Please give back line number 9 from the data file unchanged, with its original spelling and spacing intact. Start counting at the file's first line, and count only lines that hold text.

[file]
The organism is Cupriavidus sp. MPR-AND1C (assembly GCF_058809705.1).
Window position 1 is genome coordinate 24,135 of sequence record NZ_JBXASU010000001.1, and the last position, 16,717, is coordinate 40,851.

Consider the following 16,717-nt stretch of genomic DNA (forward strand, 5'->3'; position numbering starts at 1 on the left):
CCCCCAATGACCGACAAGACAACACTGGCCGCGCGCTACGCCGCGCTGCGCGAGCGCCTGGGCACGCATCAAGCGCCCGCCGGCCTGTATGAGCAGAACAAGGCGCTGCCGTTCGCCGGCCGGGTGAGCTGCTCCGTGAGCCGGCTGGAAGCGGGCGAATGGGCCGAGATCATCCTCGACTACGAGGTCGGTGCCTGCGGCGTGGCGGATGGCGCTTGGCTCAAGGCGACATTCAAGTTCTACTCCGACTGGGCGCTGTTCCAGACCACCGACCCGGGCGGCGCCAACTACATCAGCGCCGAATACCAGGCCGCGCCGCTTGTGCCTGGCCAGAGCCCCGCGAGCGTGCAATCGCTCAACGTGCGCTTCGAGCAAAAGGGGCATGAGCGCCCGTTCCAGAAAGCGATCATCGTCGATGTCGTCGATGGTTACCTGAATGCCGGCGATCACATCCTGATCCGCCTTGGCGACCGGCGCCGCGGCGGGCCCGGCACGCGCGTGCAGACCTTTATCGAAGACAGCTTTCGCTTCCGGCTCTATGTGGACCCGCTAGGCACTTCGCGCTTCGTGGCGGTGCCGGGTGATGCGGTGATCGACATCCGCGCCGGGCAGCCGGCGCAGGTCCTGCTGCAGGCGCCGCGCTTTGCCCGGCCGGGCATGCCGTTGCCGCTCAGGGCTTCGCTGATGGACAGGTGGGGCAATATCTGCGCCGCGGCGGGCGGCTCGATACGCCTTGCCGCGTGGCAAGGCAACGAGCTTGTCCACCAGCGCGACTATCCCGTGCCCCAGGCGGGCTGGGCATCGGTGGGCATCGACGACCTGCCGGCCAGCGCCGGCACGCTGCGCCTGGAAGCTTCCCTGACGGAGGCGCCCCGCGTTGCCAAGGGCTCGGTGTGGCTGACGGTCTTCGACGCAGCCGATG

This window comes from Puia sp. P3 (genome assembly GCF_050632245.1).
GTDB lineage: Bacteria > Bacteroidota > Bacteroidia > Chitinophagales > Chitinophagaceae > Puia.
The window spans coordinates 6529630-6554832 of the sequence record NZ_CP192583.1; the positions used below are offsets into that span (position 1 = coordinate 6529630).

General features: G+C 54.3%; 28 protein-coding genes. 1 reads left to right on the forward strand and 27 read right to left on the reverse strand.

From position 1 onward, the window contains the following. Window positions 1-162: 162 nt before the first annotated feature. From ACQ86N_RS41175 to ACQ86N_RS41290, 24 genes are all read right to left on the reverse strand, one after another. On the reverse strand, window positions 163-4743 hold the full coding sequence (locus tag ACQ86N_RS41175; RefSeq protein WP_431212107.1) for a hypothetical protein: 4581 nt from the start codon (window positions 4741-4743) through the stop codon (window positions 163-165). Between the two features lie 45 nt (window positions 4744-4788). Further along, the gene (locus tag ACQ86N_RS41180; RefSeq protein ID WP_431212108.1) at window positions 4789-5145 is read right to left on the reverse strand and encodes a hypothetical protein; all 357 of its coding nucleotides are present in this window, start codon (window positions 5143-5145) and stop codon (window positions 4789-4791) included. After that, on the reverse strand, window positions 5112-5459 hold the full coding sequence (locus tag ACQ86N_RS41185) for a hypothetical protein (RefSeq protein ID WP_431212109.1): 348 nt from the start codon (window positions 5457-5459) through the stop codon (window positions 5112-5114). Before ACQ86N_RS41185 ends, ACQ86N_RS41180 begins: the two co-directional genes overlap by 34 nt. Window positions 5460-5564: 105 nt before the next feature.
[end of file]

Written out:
From position 1 onward, the window contains the following. Window positions 1-162: 162 nt before the first annotated feature. From ACQ86N_RS41175 to ACQ86N_RS41290, 24 genes are all read right to left on the reverse strand, one after another. On the reverse strand, window positions 163-4743 hold the full coding sequence (locus tag ACQ86N_RS41175; RefSeq protein WP_431212107.1) for a hypothetical protein: 4581 nt from the start codon (window positions 4741-4743) through the stop codon (window positions 163-165). Between the two features lie 45 nt (window positions 4744-4788). Further along, the gene (locus tag ACQ86N_RS41180; RefSeq protein ID WP_431212108.1) at window positions 4789-5145 is read right to left on the reverse strand and encodes a hypothetical protein; all 357 of its coding nucleotides are present in this window, start codon (window positions 5143-5145) and stop codon (window positions 4789-4791) included. After that, on the reverse strand, window positions 5112-5459 hold the full coding sequence (locus tag ACQ86N_RS41185) for a hypothetical protein (RefSeq protein ID WP_431212109.1): 348 nt from the start codon (window positions 5457-5459) through the stop codon (window positions 5112-5114). Before ACQ86N_RS41185 ends, ACQ86N_RS41180 begins: the two co-directional genes overlap by 34 nt. Window positions 5460-5564: 105 nt before the next feature.